Set in the near future when artificial organs can be bought on credit, it revolves around a man who struggles to make the payments on a heart he has purchased. He must therefore go on the run before said ticker is repossessed.
A group of young American ex-pats with telekinetic and clairvoyant abilities are hiding from a clandestine U.S. government agency. They must utilize their different talents and band together for a final job enabling them to escape the agency forever. Written by
The idea of a government agency controlling people with special abilities for military and/or intelligence uses is in fact inspired by real-life experiments of the US government, particularly the long-running Stargate Project. See more »
After being freed from the trunk of a car during the shoot-out at the construction site, Nick picks up two guns. He is seen picking them up, holding them in the elevator, and still holding two when he presses against the wall, but as soon as he fires his first shot, he is only holding one gun with both hands. See more »
Dad, what's happening?
I need you to listen to me, like we're the last two people on the planet, okay Nick? Someday, a girl is going to give you a flower. You got that? A flower. And you have to help her, Nick. You help her, and you help us all. Okay? I know it doesn't make any sense right now, but I believe the woman who told me that. Do you think you can believe me?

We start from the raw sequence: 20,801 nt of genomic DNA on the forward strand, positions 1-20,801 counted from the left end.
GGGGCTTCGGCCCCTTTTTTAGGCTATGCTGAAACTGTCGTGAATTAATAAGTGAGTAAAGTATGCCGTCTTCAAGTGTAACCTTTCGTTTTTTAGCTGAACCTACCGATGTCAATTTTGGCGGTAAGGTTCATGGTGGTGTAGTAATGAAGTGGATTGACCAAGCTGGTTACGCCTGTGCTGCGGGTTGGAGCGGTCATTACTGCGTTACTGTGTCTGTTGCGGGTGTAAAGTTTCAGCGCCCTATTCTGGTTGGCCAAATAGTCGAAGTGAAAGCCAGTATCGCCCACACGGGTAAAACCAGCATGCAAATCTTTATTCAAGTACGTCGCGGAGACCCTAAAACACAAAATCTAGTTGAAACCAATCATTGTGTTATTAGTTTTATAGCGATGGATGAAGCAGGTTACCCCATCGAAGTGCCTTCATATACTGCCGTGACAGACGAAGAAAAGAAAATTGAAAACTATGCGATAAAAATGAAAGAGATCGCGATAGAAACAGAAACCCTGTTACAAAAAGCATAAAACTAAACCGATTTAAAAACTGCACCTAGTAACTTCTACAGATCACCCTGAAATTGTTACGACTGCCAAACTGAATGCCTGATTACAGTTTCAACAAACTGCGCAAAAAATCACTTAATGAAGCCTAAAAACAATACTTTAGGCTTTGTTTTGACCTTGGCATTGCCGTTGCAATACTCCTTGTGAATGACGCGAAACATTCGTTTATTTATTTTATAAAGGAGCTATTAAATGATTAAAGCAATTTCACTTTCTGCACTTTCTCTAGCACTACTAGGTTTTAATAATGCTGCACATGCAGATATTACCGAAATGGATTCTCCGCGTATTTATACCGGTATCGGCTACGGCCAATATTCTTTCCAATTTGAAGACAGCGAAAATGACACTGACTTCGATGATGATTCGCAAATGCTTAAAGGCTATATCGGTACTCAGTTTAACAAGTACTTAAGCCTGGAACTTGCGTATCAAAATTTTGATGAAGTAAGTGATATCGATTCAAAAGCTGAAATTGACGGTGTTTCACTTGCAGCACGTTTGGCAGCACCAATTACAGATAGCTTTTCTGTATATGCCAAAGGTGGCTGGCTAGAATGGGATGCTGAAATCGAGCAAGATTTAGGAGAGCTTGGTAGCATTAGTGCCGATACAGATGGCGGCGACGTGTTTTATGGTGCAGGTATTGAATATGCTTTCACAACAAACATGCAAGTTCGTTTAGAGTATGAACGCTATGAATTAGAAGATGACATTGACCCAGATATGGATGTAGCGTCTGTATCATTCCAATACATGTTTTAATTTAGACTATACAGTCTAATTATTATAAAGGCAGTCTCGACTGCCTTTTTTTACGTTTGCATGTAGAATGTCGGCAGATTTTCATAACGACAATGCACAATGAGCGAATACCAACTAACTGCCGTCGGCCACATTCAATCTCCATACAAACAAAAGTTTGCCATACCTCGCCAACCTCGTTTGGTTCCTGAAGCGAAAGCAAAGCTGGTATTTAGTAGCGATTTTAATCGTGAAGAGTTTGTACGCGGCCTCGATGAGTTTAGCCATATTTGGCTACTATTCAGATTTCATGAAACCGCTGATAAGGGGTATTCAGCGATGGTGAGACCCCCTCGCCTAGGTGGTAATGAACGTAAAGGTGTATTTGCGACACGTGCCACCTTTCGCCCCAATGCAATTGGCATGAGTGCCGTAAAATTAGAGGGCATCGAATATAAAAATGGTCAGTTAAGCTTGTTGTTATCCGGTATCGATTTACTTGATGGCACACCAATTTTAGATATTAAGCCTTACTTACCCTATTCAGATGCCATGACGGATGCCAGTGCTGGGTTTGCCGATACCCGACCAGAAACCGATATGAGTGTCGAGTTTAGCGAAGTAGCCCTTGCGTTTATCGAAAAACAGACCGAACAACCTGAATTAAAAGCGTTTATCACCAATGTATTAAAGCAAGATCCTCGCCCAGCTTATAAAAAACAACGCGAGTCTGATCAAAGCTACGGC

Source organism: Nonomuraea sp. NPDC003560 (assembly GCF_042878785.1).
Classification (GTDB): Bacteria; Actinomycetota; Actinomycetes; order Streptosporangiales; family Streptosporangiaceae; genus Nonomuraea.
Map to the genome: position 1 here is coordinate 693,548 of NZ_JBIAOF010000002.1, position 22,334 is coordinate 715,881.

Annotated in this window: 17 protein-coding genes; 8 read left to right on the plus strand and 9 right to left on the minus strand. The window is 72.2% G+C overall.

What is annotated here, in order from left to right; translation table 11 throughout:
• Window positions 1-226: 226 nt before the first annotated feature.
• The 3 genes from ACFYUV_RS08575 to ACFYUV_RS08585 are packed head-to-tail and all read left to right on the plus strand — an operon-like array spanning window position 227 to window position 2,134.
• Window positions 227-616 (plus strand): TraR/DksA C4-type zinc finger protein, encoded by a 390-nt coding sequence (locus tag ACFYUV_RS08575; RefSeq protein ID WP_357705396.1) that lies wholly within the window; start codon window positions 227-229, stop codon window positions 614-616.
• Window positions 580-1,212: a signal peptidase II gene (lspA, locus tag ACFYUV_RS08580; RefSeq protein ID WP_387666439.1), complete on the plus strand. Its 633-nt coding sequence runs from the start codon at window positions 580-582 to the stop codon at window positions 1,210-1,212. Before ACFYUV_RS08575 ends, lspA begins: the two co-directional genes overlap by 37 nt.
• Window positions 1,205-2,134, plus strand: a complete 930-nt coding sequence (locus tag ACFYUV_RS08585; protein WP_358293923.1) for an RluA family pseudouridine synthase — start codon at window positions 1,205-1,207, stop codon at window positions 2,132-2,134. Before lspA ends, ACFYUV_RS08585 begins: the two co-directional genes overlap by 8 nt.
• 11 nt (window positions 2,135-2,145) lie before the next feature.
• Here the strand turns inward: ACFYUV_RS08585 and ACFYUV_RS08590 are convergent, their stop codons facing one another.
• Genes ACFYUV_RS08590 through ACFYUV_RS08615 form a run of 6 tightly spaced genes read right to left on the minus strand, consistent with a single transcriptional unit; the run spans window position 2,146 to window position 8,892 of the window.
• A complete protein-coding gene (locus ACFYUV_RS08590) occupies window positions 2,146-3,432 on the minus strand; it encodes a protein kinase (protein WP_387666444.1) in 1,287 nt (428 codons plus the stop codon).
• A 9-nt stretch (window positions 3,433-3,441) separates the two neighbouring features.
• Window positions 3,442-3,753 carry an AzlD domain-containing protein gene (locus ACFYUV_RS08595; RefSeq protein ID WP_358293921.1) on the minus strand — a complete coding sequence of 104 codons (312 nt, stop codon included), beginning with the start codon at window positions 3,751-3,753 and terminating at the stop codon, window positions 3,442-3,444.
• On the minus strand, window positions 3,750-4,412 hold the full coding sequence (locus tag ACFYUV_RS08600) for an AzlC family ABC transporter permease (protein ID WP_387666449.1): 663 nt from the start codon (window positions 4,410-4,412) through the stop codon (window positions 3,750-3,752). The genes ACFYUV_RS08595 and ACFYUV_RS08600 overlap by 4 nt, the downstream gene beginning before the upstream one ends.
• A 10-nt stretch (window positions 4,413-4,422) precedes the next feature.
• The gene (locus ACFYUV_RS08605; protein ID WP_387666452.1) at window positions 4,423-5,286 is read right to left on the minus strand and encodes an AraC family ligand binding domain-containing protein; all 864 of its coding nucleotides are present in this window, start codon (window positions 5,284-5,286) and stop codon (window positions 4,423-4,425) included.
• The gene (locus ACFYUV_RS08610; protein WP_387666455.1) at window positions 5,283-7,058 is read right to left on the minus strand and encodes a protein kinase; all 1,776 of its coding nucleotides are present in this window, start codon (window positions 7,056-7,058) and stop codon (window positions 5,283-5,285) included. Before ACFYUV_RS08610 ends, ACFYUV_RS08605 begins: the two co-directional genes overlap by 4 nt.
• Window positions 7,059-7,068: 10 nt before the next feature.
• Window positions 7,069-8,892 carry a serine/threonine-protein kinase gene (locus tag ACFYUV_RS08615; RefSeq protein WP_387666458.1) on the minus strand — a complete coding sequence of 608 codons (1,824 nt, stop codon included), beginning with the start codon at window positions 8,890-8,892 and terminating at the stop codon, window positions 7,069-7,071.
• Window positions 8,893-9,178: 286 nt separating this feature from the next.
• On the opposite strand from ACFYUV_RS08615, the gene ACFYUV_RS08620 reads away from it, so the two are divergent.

I love you. Know how I've said that you were special Nick? Turns out that I was right.
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While there have been superhero genre films, there is something about the way that Push takes you through the back alleys, fish markets and pint-sized hotel rooms of Hong Kong that sets it apart and makes it palpably exciting. It is exotic, but this is no fantasy world, it is a dirty reality that the characters inhabit.
Fitting perfectly with this is the lack of a clear hierarchy of super powers. In most superhero films, there are clear levels of powers, and you know exactly which characters should be stronger than others, but Push has a perfectly muddied picture we're on the edge of our seats, because we don't know who should win. It feels oddly realistic.
Chris Evans rises to the occasion as usual as the semi-powerful protagonist, Nick, mixing in his trademark cocky funny attitude with a subtle melancholy outlook. Dakota Fanning is definitely growing up, and she is highly likable as the adolescent future teller. Camilla Belle is gorgeous, and Djimon Hounsou is as intimidating as ever as the primary villain.
It's weird to see people compare this to Jumper, because while Jumper was filled with cheap tricks, Push has you talking about the movie when you leave theaters, and thinking about its concept long after. I really like the universe it created, so I really hope we'll get to see it again with a sequel!
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